The film was not finished by a 1991 deadline that Warner originally imposed upon Williams; the film had approximately 10 to 15 minutes of screen time to complete, which at Williams's rate was estimated to take "a tight six months" or longer. From Warner Bros.' perspective, the animation department at the studio had put their enthusiasm towards high-quality television animation but had little confidence towards backing feature animation. Warner Bros. had already released The Nutcracker Prince, a Canadian-produced animated feature, in 1990 to almost no promotion. Warner Bros.' head of animation Jean MacCurdy didn't know anything about animation, as she admitted to an artist that had worked for Williams while she was seeing footage of the film. Another animator working in Warner Bros. salvaged almost 40 minutes of 35mm dailies footage from MacCurdy's trash. Meanwhile, Walt Disney Feature Animation had begun work on Aladdin, a film which bore striking resemblances in the story, style, and character to The Thief and the Cobbler; for example, the character ZigZag from Thief shares many physical characteristics with both Aladdin's villain, Jafar, and supporting character, the Genie, as animated by Williams Studio alumnus Andreas Deja and Eric Goldberg.
The Completion Bond Company asked television animation producer Fred Calvert to do a detailed analysis of the production status. He traveled to Williams's London studio several times to check on the progress of the film, and his conclusion was that Williams was "woefully behind schedule and way over budget." Williams had a script, according to Calvert, but "he wasn't following it faithfully." People from the Completion Bond Company, and Calvert, were visiting the studio more often towards the end. Williams was giving dailies of sequences that were finished or scrapped since the 1980s, hoping to give an indication of progress to Warner Bros. Williams was asked to show the investors a rough copy of the film with the remaining scenes filled in with storyboards in order to establish the film's narrative. Williams had avoided storyboards up to this point, but within two weeks he had done what the investors had asked. Williams made a workprint that combined finished footage, pencil tests, storyboards, and movements from the symphonic suite, Scheherazade, to cover the 10–15 minutes left to finish. Animators found out that they had completed more than enough footage for an 85-minute feature, but they had yet to finish certain vital sequences involving the central story.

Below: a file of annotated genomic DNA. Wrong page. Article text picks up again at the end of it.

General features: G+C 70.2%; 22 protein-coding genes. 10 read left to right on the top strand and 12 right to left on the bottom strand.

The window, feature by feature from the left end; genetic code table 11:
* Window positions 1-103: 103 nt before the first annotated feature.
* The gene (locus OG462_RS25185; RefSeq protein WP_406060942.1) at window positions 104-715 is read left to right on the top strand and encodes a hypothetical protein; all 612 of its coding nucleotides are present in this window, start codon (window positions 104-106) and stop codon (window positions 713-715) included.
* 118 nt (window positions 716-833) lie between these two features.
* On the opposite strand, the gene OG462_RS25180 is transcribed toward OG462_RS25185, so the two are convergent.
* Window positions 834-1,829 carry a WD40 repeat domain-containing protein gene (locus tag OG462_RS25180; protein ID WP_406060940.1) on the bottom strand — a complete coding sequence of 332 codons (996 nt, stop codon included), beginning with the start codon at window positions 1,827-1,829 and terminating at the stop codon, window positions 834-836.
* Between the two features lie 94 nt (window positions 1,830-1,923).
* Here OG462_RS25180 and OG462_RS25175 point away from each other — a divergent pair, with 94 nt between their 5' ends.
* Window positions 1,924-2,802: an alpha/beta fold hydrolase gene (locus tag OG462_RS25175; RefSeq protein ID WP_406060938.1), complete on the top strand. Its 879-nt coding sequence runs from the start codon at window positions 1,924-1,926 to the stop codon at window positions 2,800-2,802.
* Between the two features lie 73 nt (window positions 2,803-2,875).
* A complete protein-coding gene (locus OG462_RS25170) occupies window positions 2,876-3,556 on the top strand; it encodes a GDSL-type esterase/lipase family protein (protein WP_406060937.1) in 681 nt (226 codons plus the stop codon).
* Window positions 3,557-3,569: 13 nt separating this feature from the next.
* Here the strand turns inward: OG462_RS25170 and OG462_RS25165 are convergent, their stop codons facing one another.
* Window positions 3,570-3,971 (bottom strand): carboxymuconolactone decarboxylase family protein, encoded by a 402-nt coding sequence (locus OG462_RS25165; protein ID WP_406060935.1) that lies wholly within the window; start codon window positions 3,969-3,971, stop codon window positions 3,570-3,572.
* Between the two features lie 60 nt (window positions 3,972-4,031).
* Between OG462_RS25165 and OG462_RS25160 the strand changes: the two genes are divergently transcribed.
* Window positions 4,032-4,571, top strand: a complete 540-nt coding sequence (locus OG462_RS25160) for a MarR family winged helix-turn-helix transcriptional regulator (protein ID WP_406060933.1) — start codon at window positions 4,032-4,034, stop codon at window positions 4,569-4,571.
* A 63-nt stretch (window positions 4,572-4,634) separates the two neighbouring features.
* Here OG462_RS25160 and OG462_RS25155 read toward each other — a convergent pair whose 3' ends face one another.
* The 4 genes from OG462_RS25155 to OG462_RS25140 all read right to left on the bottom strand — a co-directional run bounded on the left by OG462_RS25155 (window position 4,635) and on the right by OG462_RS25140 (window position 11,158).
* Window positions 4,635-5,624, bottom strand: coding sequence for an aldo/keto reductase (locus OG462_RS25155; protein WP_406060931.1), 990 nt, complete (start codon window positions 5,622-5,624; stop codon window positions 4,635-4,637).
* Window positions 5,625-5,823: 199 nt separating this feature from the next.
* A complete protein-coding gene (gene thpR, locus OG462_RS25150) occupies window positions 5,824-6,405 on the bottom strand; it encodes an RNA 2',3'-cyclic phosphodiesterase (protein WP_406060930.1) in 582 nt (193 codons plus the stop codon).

On May 13, 1992, this rough version of the film was shown to Warner Bros., and was not well received. During the screening, the penultimate reel of the film was missing, which was not helping matters. The studio lost confidence and backed out of the project. The Completion Bond Company seized control of the film, ousting Williams from the project. Jake Eberts, who at this point was an executive producer, also abandoned the project. Additionally, according to Richard Williams himself, the production had lost a source of funding when Japanese investors pulled out due to the recession following the Japanese asset price bubble. Fans cite this decision as an example of a trend of animated films being tampered with by studio executives.

Production Under Fred Calvert (1992–1993)